PHILADELPHIA (CBS) -- If you do the grocery shopping in your house, chances are you pay attention to expiration and sell-by dates. But those dates on the packaging don't always mean the same thing, and as 3 On Your Side consumer reporter Jim Donovan finds, you could be tossing good stuff away.
Connie Mogull says she's careful about eating food stored in her refrigerator.
"If its been there for a while I do look at the date before I serve it. If I have any doubts in my mind I just let it go," said Mogull.
Whether it says "sell by" "use by" or "best by", the dates that follow can really get confusing.
Food safety expert, Brian Buckley says you shouldn't assume things have gone bad just because it's beyond the date on the package.
"An enormous amount of food gets discarded because of these dates and its really a shame because its perfectly fine, edible, wholesome food but people see the date and react to that," said Buckley.
He says the only foods required to carry an expiration date are infant formula and some baby foods.
"When those dates are exceeded it must be removed from sale and you shouldn't use it," said Buckley.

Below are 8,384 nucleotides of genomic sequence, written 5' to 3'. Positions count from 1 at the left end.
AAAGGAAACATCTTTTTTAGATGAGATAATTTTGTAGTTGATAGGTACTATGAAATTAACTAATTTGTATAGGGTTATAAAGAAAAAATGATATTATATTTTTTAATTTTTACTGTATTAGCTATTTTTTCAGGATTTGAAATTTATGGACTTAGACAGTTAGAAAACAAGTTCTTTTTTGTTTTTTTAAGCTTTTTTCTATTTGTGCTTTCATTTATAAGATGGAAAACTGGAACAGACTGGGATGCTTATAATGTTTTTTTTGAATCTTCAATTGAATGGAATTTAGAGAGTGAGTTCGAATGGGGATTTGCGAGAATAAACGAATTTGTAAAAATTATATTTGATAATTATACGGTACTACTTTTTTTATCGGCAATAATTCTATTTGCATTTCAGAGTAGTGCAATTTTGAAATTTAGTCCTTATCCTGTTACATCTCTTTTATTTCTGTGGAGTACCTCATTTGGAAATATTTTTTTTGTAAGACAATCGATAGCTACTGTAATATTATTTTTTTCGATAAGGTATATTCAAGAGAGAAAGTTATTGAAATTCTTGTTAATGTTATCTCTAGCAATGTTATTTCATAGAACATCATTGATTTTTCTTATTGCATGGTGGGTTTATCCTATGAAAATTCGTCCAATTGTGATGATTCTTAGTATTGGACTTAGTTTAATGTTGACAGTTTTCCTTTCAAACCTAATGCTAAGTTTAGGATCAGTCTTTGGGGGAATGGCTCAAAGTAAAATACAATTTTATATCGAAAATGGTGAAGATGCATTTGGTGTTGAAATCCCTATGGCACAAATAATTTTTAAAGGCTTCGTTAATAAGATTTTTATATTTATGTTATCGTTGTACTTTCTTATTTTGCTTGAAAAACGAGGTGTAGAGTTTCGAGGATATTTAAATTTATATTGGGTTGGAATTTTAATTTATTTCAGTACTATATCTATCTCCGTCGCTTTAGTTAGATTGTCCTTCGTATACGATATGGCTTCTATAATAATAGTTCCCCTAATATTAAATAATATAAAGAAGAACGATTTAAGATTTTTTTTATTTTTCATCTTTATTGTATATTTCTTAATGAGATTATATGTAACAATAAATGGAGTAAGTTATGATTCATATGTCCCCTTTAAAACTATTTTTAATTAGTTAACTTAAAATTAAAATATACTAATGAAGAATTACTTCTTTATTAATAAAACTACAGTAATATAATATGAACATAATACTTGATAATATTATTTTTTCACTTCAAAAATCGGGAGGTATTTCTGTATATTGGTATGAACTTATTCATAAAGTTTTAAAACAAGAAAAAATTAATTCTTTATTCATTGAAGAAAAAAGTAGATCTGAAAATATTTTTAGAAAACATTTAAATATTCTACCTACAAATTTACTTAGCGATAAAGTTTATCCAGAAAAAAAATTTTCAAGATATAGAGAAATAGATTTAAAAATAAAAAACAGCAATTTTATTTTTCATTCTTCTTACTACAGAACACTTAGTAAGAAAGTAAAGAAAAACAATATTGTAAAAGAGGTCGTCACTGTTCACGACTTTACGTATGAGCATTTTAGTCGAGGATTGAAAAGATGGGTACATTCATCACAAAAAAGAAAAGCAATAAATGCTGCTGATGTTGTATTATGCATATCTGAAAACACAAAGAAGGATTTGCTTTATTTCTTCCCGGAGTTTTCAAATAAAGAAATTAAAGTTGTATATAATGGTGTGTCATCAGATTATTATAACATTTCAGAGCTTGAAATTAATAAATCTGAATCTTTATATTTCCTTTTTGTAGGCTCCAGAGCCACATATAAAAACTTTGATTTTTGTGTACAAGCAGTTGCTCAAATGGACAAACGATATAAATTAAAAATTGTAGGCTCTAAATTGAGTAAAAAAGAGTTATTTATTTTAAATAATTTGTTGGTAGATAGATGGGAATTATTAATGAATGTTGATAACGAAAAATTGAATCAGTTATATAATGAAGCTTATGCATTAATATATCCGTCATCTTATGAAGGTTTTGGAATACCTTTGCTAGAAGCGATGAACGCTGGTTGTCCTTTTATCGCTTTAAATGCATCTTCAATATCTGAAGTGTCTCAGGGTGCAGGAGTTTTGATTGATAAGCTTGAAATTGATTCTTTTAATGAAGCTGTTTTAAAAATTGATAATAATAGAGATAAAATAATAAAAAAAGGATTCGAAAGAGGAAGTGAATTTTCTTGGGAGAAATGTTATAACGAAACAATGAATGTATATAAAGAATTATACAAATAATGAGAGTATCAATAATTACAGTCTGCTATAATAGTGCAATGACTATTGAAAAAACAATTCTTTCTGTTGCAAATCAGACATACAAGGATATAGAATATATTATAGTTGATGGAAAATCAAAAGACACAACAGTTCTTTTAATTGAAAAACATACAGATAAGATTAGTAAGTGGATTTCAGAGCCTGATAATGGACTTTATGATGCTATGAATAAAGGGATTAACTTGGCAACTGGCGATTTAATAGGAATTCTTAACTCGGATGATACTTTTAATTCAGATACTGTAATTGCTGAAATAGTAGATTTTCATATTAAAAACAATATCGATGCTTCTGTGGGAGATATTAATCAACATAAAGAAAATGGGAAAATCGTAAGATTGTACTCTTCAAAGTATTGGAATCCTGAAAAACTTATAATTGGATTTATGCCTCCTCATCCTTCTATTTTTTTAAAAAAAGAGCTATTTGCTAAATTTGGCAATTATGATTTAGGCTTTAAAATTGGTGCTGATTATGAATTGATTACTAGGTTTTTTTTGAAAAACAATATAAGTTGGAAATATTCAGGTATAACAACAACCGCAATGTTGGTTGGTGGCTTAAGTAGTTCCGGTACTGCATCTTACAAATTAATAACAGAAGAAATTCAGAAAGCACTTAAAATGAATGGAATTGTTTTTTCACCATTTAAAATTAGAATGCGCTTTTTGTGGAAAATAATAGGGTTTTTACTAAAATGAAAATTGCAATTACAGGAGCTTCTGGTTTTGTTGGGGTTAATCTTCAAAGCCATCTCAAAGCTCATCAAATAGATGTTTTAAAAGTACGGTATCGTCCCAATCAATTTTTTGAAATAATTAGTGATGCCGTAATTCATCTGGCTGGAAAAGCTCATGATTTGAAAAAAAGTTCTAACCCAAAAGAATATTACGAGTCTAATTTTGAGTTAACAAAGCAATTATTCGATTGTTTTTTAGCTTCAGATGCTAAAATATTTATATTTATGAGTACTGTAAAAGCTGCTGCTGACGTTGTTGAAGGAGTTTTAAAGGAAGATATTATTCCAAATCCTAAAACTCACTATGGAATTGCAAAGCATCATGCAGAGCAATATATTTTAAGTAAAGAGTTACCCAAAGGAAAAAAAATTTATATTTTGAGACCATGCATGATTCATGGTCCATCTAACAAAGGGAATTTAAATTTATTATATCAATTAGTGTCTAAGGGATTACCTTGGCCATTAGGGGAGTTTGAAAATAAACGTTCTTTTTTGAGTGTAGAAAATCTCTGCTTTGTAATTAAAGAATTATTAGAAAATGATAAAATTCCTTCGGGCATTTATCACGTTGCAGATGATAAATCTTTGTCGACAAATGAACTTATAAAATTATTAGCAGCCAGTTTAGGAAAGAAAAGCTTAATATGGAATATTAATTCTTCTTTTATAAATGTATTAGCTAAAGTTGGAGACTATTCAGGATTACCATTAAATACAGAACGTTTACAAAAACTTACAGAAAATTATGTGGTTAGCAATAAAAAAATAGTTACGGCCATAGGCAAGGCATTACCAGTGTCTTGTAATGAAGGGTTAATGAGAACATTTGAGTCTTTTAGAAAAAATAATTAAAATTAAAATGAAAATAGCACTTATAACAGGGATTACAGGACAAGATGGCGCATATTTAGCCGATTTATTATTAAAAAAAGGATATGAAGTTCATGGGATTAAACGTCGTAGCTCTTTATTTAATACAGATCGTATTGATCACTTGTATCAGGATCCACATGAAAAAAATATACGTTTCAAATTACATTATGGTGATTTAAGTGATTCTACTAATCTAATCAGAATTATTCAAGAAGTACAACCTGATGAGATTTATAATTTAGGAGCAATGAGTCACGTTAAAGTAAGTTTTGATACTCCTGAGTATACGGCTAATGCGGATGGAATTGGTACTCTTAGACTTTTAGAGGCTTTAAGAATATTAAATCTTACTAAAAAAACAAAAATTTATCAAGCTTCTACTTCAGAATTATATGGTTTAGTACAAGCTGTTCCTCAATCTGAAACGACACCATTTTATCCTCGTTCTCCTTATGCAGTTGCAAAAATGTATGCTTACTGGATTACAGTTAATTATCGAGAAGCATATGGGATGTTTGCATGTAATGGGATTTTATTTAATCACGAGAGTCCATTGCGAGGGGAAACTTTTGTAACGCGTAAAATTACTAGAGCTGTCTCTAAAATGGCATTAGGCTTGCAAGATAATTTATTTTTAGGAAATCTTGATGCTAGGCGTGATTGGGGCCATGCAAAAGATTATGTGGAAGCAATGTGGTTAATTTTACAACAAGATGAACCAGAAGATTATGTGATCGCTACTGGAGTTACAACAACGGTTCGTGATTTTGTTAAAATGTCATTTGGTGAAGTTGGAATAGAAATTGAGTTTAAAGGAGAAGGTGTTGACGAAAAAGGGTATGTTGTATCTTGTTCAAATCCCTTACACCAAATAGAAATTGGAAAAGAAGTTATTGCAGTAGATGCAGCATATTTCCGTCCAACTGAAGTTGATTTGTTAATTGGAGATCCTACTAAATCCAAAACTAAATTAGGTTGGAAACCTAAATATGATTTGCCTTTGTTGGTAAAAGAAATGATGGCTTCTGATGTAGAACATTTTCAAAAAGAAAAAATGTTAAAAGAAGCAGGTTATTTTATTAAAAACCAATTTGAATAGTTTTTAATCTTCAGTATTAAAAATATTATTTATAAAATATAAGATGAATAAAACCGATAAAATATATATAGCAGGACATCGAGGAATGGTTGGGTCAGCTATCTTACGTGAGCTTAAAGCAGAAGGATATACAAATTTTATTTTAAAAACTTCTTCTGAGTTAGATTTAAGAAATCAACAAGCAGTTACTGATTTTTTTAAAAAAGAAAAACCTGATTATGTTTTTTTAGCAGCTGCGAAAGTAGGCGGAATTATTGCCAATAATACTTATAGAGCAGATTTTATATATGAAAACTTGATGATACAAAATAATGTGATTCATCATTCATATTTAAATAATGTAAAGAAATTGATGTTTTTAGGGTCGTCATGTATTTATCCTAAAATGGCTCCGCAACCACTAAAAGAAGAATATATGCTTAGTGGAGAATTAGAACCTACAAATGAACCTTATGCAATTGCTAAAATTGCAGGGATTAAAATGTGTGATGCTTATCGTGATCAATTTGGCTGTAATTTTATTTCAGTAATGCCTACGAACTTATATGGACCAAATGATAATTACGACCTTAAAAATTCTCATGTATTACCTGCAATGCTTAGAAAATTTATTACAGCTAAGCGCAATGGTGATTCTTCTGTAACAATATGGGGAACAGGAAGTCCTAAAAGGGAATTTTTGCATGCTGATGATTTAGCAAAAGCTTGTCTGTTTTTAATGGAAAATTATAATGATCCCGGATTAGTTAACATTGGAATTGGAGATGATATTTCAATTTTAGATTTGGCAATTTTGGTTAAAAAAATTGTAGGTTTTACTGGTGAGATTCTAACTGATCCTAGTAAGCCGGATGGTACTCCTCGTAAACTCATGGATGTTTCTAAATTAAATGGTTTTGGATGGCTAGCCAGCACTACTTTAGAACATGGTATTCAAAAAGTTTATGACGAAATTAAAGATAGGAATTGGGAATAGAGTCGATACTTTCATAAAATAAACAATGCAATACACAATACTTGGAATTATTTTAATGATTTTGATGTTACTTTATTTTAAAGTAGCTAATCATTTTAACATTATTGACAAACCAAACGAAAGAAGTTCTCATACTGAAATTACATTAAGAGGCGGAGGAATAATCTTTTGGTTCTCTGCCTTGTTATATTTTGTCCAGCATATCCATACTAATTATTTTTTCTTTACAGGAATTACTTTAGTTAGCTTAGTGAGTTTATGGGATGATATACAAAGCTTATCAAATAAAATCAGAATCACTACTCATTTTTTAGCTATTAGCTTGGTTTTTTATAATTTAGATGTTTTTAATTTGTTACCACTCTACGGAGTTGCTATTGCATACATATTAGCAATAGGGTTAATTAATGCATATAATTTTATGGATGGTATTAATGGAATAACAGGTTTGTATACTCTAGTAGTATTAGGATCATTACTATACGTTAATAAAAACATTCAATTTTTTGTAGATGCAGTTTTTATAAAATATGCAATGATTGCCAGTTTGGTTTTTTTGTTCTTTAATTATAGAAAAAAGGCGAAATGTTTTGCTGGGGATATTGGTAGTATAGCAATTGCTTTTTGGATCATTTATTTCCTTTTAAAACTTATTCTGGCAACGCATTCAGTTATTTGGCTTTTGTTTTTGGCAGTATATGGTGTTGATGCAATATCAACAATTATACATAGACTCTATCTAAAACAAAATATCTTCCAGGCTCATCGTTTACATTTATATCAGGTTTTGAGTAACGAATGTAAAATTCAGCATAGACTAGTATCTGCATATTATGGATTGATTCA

Buckley says the dates on canned and packaged foods, bottled water and even beer are more an indication of quality not a food safety or health issue. Even the "sell by" date on milk is only a suggestion.
"After the date it does not necessarily mean you should discard the milk," said Buckley.
"I think when it comes to food you've got to trust your nose," said infectious disease expert, Dr. Andrew Glyptis.
He also says shelf life depends on how a product is stored.
"If you have not opened the package and you've stored it in your refrigerator most food products will still be good beyond their expiration date," said Glyptis.
There are also expiration dates on some drug store items and beauty products... But they are not required by the government. Some items like toothpaste and sunscreen will list a date that guarantees how long the product will work.
Reported by Jim Donovan, CBS 3
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